Lowndes, Kelly told to “pull their heads in”

Lowndes and Kelly's initial clash cause this pile-up

Lowndes and Kelly's initial clash cause this pile-up (Pic: Network Ten)

Craig Lowndes and Rick Kelly have been told to put their past rivalry behind them and get on with their own racing, according to TeamVodafone team manager Adrian Burgess.

The influential boss of the title leading Vodafone-backed team has said that the Race 3 incident at Albert Park, which caused a major five-car pile-up, needs to be the last time they clash on-track, before more damage is sustained.

Kelly will use a spare Jack Daniel’s Racing Commodore for the next two events due to significant damage to the brand-new #15 entry, while Lowndes’ car has been deemed fit to fix, although the team will be burning the midnight oil to repair it.

The stewards blamed both drivers for the incident, but neither were punished. Kelly Racing has since lodged a protest which will be heard at the Perth event on April 29.

Burgess says that the pair need to “pull their heads in and get in with it.”

TeamVodafone's Adrian Burgess

TeamVodafone's Adrian Burgess

“The investigating officer portioned blame to both camps, which is probably fair, and we’ve got to stick with their decision.

“They need to put it behind them and get on with it.”

Lowndes and Kelly have a coloured history of on-track clashes, including the infamous season finale at Phillip Island in 2006. In the last race of the year, Kelly collected the back of Lowndes, who was hit by Will Davison. Kelly was served a drive-through but scored enough points to wrap up the crown.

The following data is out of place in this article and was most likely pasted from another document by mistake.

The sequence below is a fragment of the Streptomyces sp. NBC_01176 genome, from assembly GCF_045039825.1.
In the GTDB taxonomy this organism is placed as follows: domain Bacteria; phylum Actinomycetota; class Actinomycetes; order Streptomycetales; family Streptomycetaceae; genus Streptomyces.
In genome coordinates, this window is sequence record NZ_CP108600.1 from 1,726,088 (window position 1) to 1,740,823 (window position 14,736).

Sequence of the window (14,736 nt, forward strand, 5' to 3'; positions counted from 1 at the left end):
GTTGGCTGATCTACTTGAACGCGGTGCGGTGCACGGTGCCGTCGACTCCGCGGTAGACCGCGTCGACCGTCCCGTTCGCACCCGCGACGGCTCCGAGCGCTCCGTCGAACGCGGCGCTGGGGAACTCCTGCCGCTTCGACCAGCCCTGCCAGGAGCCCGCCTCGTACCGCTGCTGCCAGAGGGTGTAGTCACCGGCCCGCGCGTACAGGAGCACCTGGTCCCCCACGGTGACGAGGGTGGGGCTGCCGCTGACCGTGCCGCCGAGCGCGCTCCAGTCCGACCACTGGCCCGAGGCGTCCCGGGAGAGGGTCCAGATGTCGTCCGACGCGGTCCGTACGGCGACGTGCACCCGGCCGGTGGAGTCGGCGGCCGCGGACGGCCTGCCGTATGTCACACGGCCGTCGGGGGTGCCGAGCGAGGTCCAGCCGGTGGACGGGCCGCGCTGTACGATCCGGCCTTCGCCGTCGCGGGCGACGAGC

Burgess says that both drivers are experienced and smart enough to put this recent incident behind them.

“If one of them is looking for payback, it’s just going to drag on and cause more work and hassle than it deserves,” he said.

“It wasn’t that big a hit. Really, the secondary impact was the bigger event, and it should have been avoided.

“Race drivers are like elephants – they never forget and they’ll take past stuff with them until the day they retire.

“Still, they’ve got to make the right decision next time they are wheel to wheel. There’s no point fencing each other, because neither will forget and they’ll be looking for payback later on. That’s the bit that we’ve got to discourage. We can’t allow that to happen, otherwise it turns into a shunt-fest.”

The V8 Supercars return to the race track in two weeks at the ITM 400 in Hamilton, New Zealand.

See below for a replay of the incident from Albert Park …

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